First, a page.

• a EUR 1.3 million fine (in total)7 was applied to the five largest retailers (the "Retailers") of liquefied petroleum gas used as motor fuel ("LPG") for alleged parallel pricing behaviour in retail in August 2017. The AMC stated that such behaviour resulted in the unjustified overpricing of LPG and allowed the Retailers to benefit from the increased retail margins. According to the AMC, the Retailers also unreasonably increased their wholesale prices for LPG, thereby putting at a competitive disadvantage other smaller retailers which did not import LPG but purchased it from the Retailers for further resale in retail;
    • a EUR 1.04 million fine was applied to the state enterprise "Ukrspyrt" for abuse of its dominant position in the wholesale market for rectified ethyl alcohol, in particular, by setting different prices and discounts which did not correlate with purchase volumes of different buyers (e.g., buyers with larger purchase volume plans had higher purchase prices; or the same price applied to buyers with different purchase volumes). The AMC concluded that such discriminatory pricing without any objectively justified reasons could put some of the buyers at a competitive disadvantage;
    • after six years of investigation, the AMC imposed a fine on Roche Ukraine LLC (EUR 290,000) and its three largest Ukrainian distributors, namely BaDM LLC (EUR 170,000), Business Centre Pharmacy LLC (EUR 100,000) and Alba Ukraine PrJSC (EUR 10,000), for anticompetitive concerted practices which allegedly led to the overpricing of pharmaceuticals sold in public procurement tenders (the "Tenders") during 2012-20168. According to the AMC, bonuses granted to the distributors ex post in the form of non-repayable financial aid after winning of the relevant bid, and calculated as a percentage from the respective Tender sales, were not reflected in the Tender prices. According to the AMC, since the bonuses were not passed on to end-consumers, they only served as a source of additional profit for the distributors, and led to the unjustified overpricing of Roche's pharmaceuticals sold in Tenders as compared with the retail prices for the same medicines sold in pharmacies.

      This is the fourth fine imposed in a series of pharmaceutical investigations within the same probe dating back to 2012. In 2017, a much higher fine was imposed on Sanofi Aventis Ukraine LLC (EUR 2 million) and its two largest distributors: Optima-Pharm LLC (EUR 1.2 million) and BaDM LLC (EUR 860,000) in relation to their distribution practices. All of the respondents have successfully reversed the AMC decision in court as being based on insufficient evidence that the rebate system introduced by Sanofi had anticompetitive effects in the form of market foreclosure for cheaper generic substitutes of Sanofi's products and overpricing of Sanofi pharmaceuticals sold at public procurement tenders.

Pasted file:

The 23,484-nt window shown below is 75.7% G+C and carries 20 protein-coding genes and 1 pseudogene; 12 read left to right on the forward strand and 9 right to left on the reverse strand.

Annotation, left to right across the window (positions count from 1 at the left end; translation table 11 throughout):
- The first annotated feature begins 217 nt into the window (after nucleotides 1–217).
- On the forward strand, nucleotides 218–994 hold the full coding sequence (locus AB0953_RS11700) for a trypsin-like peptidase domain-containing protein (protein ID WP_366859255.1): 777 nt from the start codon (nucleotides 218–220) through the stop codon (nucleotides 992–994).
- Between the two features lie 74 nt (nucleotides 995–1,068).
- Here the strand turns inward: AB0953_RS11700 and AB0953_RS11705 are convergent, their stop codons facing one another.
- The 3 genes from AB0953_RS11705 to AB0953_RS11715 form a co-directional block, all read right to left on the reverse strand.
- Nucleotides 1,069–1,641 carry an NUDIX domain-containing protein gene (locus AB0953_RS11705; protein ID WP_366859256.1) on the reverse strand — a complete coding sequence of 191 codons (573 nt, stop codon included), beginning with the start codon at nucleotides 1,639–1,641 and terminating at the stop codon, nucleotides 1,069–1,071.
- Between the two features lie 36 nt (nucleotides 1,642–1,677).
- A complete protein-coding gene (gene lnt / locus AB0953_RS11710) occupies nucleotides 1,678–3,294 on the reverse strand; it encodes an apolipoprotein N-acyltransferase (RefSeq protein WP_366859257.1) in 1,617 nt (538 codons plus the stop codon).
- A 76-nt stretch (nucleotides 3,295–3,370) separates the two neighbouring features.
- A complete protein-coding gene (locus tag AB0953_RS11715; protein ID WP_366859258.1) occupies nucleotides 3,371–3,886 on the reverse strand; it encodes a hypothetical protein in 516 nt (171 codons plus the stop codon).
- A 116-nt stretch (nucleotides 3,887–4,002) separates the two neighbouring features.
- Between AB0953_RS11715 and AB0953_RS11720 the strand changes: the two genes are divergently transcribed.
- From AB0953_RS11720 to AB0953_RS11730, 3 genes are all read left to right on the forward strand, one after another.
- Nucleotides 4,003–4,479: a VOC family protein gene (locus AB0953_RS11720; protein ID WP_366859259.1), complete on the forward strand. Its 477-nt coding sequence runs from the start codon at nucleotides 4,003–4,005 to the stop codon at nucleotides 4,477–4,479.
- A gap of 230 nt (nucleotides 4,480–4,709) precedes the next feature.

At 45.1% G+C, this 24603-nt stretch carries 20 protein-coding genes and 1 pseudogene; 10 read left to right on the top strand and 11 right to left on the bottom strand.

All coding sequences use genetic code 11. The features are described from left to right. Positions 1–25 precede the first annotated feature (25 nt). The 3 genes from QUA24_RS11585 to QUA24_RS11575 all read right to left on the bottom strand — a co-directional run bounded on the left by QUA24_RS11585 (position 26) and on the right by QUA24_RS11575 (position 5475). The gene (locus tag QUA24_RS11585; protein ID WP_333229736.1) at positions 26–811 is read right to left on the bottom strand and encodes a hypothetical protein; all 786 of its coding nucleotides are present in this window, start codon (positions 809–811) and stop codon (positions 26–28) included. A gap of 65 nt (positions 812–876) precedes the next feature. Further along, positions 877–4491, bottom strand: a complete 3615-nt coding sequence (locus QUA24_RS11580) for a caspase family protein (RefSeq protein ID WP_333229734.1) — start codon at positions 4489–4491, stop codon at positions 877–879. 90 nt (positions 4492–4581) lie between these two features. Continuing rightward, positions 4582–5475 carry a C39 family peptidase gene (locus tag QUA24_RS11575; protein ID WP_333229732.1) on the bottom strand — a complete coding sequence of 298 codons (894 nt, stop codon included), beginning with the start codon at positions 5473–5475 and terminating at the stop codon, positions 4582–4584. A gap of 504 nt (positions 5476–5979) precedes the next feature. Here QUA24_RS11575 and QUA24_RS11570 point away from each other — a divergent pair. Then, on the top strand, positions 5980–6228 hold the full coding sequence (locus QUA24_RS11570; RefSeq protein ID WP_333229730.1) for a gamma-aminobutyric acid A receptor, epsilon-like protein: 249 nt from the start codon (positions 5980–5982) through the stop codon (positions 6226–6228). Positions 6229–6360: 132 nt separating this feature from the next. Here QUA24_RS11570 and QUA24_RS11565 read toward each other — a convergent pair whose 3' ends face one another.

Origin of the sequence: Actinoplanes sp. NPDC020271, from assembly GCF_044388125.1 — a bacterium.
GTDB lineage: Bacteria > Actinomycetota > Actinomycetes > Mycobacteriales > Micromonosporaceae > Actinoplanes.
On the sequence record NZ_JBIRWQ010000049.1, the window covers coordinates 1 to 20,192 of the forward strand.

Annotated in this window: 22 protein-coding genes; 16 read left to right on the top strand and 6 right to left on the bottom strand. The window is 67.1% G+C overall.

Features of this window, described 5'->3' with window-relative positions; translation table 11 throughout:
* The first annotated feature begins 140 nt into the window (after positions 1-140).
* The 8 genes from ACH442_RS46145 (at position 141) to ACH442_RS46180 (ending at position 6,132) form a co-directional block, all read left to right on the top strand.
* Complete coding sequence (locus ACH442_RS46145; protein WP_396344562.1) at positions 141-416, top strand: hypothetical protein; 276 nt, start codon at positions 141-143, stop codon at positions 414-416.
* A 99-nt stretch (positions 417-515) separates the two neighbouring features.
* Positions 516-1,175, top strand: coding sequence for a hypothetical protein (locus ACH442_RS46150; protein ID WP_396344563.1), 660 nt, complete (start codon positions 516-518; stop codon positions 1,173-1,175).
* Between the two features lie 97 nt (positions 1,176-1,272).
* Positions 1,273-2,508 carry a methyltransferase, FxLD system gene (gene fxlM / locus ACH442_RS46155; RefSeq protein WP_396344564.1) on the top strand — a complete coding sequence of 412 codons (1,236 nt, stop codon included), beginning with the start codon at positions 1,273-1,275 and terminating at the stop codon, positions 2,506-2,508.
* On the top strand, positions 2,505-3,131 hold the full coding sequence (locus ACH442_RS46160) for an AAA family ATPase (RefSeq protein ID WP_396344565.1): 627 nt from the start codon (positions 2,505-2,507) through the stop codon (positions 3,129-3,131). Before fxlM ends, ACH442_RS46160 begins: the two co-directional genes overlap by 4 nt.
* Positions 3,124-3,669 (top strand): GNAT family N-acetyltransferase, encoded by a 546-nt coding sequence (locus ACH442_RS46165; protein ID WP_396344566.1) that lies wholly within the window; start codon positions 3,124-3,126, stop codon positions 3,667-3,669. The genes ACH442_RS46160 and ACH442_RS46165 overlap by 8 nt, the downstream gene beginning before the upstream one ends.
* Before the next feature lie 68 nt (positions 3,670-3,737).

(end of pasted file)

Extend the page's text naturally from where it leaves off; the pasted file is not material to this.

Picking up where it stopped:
Interestingly, in January 2019, in another case relating to the same probe, the AMC issued recommendations to Bayer LLC and its three Ukrainian distributors to "stop practices containing signs of violation of the competition law by bringing their contractual arrangements in compliance with the competition law". According to the AMC, the main difference between this case and all previous pharmaceutical cases is "absence of appreciable effect in the form of unjustified price increase for pharmaceuticals sold at public procurement tenders".

      To enhance legal certainty, in February 2019, the AMC issued guidelines on vertical restraints relating to the supply and promotion of pharmaceuticals. The guidelines are aimed at providing practical guidance on the assessment of vertical agreements in the pharmaceutical sector and clarifying which distribution practices (e.g., particular sales promotion activities, conditions for provision of discounts, rebates and bonuses, pricing conduct, reporting obligations, etc.) may have anticompetitive effects.


1 According to the Annual Report of the AMC for 2018, as well as publicly available information, based on the decisions and information notices published on the AMC's web-site.

2 According to our internal calculations, based on the decisions published on the AMC's web-site.

3 According to our internal calculations, based on the decisions and information notices published on the AMC's web-site.

4 According to the Annual Report of the AMC for 2017.

5 Before mid-May 2016, the AMC could initiate Phase II if there was a need to conduct an "in-depth comprehensive market study or analysis".

6 According to the Annual Report of the AMC for 2018.

7 In 2016, the AMC imposed almost a fivefold fine of EUR 7.3 million on seven petrol retailers for alleged parallel pricing behaviour in the market of retail sale of petrol and diesel. As of 18 March 2019, four retailers are still challenging the AMC decision in court. The claims of the rest of the retailers were dismissed and two of them already paid their fines.

8 As of 22 March 2019, Roche Ukraine LLC, BaDM LLC and Business Centre Pharmacy LLC are challenging the AMC decision in court.

The content of this article is intended to provide a general guide to the subject matter. Specialist advice should be sought about your specific circumstances.